The spirit of the challenge is to take time to play, create and have fun every day while improving your skills. I have drawing had on my 'improve skills list' for at least 6 years. I have taken a few classes and have improved a bit so I thought I should revisit this drawing improvement idea for this challenge. In keeping with my guiding word of intention I asked myself to what end do I want to improve my drawing skills? I love illustration and detailed drawings and I can manage basic sketching. What exactly do I want to improve because let's face it...if I really loved drawing I would do more if it already.

I realized that my work is much more about mark making; recording marks in the world both man-made and nature made. I am fascinated by texture and line. While I would love to magically be able to sit down and sketch out a detailed street scene I don't care about it enough to put in the practice time. My work is becoming much more abstract; moving away from representational and that magical ability really wouldn't help move my art forward though it might impress people and increase my genius standing!

Sometimes my mark making will be on paper and sometimes with stitch. Here are two of my journal pages from this last week. I am dealing with a hand injury so all of my mark making has been with my left hand! I am enjoying this switch because I have less control and think that left handed drawing will have to become a frequent player in my mark making journey.

mark-making-journal-pages-1-of-2mark-making-journal-pages-2-of-2

 

Anyone else want to play along?

 

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Posted by on in Musings about Art and Life

I have committed to my focus word for 2014. I don't stress out about finding my right word by Jan 1. I start thinking about it mid December and usually by mid January it has presented itself. Some years my focus word arrives quickly and other years not so fast. Are you ready for the big reveal?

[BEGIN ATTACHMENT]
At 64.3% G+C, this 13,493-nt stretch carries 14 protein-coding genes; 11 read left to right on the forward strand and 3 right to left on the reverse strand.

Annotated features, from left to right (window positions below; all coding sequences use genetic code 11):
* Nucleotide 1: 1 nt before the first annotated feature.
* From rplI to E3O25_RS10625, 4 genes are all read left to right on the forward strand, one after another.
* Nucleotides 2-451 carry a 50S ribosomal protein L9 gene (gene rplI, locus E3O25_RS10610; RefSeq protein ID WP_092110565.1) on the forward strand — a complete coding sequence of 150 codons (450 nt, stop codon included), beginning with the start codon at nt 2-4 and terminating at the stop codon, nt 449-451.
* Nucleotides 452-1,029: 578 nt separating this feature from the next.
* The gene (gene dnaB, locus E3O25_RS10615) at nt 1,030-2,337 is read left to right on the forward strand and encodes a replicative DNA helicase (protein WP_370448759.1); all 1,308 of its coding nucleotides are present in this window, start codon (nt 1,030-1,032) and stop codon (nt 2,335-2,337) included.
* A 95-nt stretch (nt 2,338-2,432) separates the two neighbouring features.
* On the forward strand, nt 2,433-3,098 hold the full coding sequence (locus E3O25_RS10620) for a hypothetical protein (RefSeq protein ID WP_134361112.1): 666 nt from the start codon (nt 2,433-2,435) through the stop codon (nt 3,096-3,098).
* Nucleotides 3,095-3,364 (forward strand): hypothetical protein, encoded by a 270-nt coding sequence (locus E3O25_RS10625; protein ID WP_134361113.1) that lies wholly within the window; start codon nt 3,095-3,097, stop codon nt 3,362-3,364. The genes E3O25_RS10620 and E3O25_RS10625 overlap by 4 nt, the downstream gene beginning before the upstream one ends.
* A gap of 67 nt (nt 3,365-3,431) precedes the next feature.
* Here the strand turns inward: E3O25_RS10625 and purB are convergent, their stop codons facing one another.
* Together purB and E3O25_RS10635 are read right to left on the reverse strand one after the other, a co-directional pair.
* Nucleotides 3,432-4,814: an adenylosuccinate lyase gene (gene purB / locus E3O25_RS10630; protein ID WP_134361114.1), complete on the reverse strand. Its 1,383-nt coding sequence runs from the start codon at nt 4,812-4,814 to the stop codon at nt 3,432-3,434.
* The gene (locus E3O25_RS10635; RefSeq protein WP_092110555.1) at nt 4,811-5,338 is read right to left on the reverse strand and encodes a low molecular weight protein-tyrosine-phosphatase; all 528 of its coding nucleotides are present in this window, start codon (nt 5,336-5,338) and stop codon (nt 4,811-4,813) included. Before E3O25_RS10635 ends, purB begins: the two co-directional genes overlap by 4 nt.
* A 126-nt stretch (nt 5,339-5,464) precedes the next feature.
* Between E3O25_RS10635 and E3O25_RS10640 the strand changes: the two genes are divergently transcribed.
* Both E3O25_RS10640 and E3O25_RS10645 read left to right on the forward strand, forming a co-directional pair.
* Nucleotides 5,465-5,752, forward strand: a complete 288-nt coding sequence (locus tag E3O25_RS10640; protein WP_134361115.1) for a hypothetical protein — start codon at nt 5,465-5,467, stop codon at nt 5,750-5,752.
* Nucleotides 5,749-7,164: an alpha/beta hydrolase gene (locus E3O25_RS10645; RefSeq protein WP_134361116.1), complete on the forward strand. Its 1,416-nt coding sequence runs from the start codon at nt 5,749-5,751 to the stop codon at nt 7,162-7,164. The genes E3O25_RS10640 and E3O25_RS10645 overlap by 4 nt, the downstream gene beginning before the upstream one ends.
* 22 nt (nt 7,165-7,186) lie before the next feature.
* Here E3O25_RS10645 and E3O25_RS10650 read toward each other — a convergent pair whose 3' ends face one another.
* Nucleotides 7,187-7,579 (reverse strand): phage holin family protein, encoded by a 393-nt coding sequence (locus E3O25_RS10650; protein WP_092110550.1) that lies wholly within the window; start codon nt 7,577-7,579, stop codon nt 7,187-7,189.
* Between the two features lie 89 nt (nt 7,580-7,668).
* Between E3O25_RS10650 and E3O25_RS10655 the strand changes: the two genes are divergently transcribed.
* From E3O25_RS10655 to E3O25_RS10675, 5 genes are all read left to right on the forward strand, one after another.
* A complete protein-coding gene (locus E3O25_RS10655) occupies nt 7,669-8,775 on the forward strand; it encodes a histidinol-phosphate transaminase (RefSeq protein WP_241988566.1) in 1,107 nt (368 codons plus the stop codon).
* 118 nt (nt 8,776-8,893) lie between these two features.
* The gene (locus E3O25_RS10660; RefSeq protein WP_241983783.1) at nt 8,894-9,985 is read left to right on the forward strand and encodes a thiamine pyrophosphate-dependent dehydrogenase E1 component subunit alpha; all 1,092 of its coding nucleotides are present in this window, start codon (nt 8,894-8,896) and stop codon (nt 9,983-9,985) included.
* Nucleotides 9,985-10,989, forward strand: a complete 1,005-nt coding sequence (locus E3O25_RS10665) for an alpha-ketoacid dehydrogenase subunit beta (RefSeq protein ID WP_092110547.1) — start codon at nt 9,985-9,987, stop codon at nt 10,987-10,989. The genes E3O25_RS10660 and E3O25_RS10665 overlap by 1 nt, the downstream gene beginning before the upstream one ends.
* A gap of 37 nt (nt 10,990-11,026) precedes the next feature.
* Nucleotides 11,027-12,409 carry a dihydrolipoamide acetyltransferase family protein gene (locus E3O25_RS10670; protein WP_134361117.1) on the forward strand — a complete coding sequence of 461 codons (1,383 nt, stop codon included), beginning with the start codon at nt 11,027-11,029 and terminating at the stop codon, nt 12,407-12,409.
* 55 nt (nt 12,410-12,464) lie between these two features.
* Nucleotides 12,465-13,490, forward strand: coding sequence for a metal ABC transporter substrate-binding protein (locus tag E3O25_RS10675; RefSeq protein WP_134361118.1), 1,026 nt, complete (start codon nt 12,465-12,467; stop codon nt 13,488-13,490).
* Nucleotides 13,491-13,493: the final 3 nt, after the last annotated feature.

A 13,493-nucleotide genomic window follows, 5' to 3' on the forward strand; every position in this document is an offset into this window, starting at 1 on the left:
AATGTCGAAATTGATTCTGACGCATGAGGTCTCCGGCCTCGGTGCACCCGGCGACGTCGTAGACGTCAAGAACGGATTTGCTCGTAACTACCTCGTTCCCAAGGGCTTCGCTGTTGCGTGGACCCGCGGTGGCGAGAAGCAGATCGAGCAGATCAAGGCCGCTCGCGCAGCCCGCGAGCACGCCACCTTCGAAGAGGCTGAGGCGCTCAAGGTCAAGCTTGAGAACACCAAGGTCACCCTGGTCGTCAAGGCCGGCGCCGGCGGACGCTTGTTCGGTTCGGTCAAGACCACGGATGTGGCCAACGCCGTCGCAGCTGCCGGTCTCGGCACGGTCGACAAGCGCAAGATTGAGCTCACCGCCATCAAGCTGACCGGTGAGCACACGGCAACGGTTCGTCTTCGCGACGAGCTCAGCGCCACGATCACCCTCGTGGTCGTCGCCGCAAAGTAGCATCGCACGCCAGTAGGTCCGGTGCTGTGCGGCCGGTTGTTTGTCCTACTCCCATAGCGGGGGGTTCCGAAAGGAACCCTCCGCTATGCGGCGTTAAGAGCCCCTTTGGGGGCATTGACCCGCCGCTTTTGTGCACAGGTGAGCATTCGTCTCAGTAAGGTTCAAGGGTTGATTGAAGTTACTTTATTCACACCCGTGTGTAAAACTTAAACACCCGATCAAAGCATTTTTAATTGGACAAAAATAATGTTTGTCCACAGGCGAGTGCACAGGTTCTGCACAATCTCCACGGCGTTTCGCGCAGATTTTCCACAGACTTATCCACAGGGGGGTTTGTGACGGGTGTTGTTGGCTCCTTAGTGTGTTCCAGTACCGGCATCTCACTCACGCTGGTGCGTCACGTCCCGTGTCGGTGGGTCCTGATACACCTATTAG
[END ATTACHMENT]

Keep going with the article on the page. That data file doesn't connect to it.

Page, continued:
I actually have two words!

Intention  

and

Allow

I have never had two words but they both presented themselves repeatedly the last couple weeks.

Intention is about purpose, planning, being strategic and mindful of what I am doing, why I am doing it and how to get the most out of and put the most into every class, networking event and even in my daily encounters. My art always comes from a place of mindfulness and intention and I want to bring that same power of intention into my business.

intention-sketch-1-of-1I created this little doodle in my sketchbook. I am enjoying the little fact that intention breaks out like a traditional 9 patch quilt. Planning and simplicity.

 

 

Allow is a more personal word and is related to how I set my intentions. With allow I want to remind myself to use more of my feminine energy...the yin energy. I grew up and went to college in a very masculine (yang) era. We were taught that to succeed in business women had to turn off the natural yin energy and increase our Yang energy. Not in those exact words of course but we 80's dressed for success women wore ties and suits with giant shoulder pads. I shudder when I think of those big floppy bows we wore around our necks after the tie fad faded.

With allow I want to remind myself to be in balance; using both masculine and feminine energy in both my business and personal life. I often get out of body/mind balance and let my brain think it controls everything and become distrustful of my body and intuition.

Do you use a guiding word for the year or make resolutions? What are your big dreams for 2014?

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christmas-cards-liz-and-cass-web-1-of-2

 

Happy Holidays to all our Textile Evolution Community.